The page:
Friday, June 29, 2007

Of Cats and Kids and Scientists Who Aren't, part 3

6. Hegelian Kids. Thesis: Earle trained as a chemist. He became a manager and wrote speechs as well as technical and business articles. Antithesis: I trained in theatre. I became a manager and wrote speeches, technical, craft and advertising features and catalogs in addition to plays, a book or two and a blog. Synthesis: MAL is training as a teacher of science for elementary age kids. She also writes books.

7. Dogs are from Kling. Mal wanted a dog. But we have cats, I offered. I want a dog too, said she. So we borrowed the dog of friends to go for walks. The dog was too well behaved to put the Kidtm off. So we asked Marie, the local animal control officer, if she could find us a medium size dog like Chips, our friend's border collie - terrier mix. A week or two later Marie called to ask if we were still interested. We *ulp* were. So Marie arrived with a bit of black fluff about the size of a large turkey and a hard luck story that wouldn't quit. Her pink tongue lolled happily as the only non-black feature except for her large, soulful, deep brown eyes. The Kidtm was entranced. Diana, who was least interested in a dog, reached to pet the puppy's head. I suckered. Though there was a small voice nattering within: Look at the paws on that galumph! They are already as big as tennis balls. In a PUP-P-E-E!!
Marie, an excellent saleswoman, slipped me the leash, wished us luck and was gone.
Come along, Blackie, said the Kidtm trying to relief me of the leash.
Her name, quoth Diana who sometimes is quite oracular, is Peggy (after the second mate of the Amazons in "Swallows and Amazons" by Arthur Ransome).
Peggy did not become enormous. She was no where near the size of one of John's pet Mammoths. We just thought she was. Peggy grew into a largish dog of the black lab mixed variety with an alpha plus personality who thought discipline and training were for people, not dogs. She proved her point with us. The only way I was able to get her attention at all was after I got down on all fours and bit her ear. After that she regarded me as slightly crazed but mostly harmless. Or, to put it another way: Thereafter she gave me slightly more attention than Mr. Cheney gives to -- whozits, down the hall.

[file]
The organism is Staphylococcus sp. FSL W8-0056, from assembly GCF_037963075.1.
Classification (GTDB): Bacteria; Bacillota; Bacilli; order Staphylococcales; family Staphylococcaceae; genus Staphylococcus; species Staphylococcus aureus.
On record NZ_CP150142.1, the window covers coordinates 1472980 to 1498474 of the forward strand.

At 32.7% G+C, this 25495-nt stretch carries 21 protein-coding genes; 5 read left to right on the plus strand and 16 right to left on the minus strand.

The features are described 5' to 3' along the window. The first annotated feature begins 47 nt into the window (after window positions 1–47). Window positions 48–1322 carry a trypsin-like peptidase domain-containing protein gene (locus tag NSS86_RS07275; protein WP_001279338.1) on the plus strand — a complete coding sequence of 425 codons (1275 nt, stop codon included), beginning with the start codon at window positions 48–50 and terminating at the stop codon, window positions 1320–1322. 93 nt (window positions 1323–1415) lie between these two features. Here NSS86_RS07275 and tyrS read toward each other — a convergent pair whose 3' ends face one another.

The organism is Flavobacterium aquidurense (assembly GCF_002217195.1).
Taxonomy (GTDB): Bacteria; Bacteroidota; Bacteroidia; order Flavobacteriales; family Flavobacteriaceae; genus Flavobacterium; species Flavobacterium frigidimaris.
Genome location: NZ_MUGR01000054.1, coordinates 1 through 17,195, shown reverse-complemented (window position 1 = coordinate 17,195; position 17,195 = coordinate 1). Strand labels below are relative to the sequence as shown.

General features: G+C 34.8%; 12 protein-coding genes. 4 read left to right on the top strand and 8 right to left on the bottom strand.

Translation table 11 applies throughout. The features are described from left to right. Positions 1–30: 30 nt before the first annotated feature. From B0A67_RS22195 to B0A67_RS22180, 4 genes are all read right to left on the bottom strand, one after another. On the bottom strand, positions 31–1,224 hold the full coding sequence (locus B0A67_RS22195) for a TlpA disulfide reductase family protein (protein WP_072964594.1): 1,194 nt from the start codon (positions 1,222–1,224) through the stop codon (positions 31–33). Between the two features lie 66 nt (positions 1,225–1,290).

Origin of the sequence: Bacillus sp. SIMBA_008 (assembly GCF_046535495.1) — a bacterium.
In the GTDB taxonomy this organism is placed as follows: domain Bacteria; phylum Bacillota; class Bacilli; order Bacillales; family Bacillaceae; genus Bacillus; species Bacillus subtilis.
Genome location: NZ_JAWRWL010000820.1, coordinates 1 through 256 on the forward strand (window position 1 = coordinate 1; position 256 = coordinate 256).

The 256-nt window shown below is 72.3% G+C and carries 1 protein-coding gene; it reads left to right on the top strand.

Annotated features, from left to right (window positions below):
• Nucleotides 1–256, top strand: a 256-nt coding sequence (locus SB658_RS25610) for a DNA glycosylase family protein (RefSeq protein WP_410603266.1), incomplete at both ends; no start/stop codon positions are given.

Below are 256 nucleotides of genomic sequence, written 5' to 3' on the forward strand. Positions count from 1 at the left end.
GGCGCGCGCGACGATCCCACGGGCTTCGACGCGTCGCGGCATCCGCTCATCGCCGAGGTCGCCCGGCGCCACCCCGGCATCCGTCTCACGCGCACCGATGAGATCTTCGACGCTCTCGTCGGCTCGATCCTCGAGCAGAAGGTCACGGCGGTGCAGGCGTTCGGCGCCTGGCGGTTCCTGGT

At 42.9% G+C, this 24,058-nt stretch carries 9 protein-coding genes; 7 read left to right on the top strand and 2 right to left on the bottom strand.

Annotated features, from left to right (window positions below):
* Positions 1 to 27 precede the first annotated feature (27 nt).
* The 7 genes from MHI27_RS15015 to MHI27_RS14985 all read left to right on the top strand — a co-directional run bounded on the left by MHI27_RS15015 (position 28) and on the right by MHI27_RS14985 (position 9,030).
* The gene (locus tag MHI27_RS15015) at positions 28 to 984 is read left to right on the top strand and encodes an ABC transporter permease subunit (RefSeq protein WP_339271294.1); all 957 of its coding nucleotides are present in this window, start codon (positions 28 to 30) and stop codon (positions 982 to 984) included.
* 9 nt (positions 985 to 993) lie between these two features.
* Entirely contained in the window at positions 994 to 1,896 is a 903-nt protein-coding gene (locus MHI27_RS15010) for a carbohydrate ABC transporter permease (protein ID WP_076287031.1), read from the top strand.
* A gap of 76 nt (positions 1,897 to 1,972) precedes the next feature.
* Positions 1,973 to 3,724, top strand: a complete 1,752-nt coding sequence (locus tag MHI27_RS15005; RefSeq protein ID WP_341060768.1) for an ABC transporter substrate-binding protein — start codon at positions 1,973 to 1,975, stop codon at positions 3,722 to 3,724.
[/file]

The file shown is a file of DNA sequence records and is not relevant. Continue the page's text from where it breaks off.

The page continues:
Her great spirits and high jinx were no end frustrating to us all as Peggy seemed always to want to do something we didn't want her to do.
We were besotted by her.
Too soon she came to die. The vet, a very good one, couldn't satisfy himself as to the cause of her weight loss. At one point he suggested we try Pepto Bismaltm. Poor Peggy hurled it which turned the screen door that bright bubble-gum pink.
I took her to the vet. She was in the back seat. Just a block away she turned her head to the heavens and howled just as the Klingons of STNG do to announce the imminent arrival of a Klingon warrior in heaven.
The Vet asked to do an autopsy so he could determine the cause of death. The result was a cancerous tumor in the esophagus just beneath the larynx. It was behind the sternum so that it didn't show up in the x-rays.
Peggy was a wonderful dog, but Diana and I are in full agreement: no more dogs.
The Kidtm says: I want a dog.
Just as soon as.

8. My First Computer. In the late fifties my brothers acquired a used pin ball machine for ten or so dollars. It lived in the basement with the work shop and the root/preserve cellar. After a year or so of its dust gathering Earle took stock of the great number of relays in the box. Earle asked Leonard if he could take it apart for two projects he had in mind. Leonard agreed. One project was to construct a working semaphore system for my O gauge model railroad. It worked beautifully with any train following too close to another stopping in a dead section of the track, seemingly in deference to the changing twinkling lights on the towers, until the predecessor was safely past.
The other was to build the Tic-Tack-Toe player in a recent issue of Scientific American ("Ticktacktoe" by Martin Gardner in Scientific American Book of Mathematical Puzzles and Diversions, Simon and Schuster, New York, 1959 -- I think) Which also needed a bunch of relays to work through the "nk ≤ (n+2) k possible wining moves to find the most appropriate.
After several months of work at odd moments, Earle completed a three inch tall, pine box a generous foot square topped with a Masonite board containing a number of lights and switches to mark and select the moves where you could see them and jammed with scads of relays, wires and gizmos inside. I played against it for hours until I finally learned how to win the game if I went first (put your 'X' in the middle) and the more complicated strategy to force a draw if you played naughts.

Whew! I elaborated this rather more than it strictly required I guess. That gives me pause when it comes to nailing another eight to carry on. The altruistic function of these memes is to point traffic to anther, less well known, blog. Despite my invisibility, there is no lack of company in the obscurity where Dum Luk's labors to amuse. But I think it will be best to make this open source. If you feel like answering this meme, take this as your invite to do so and leave your url in comments when you've posted.
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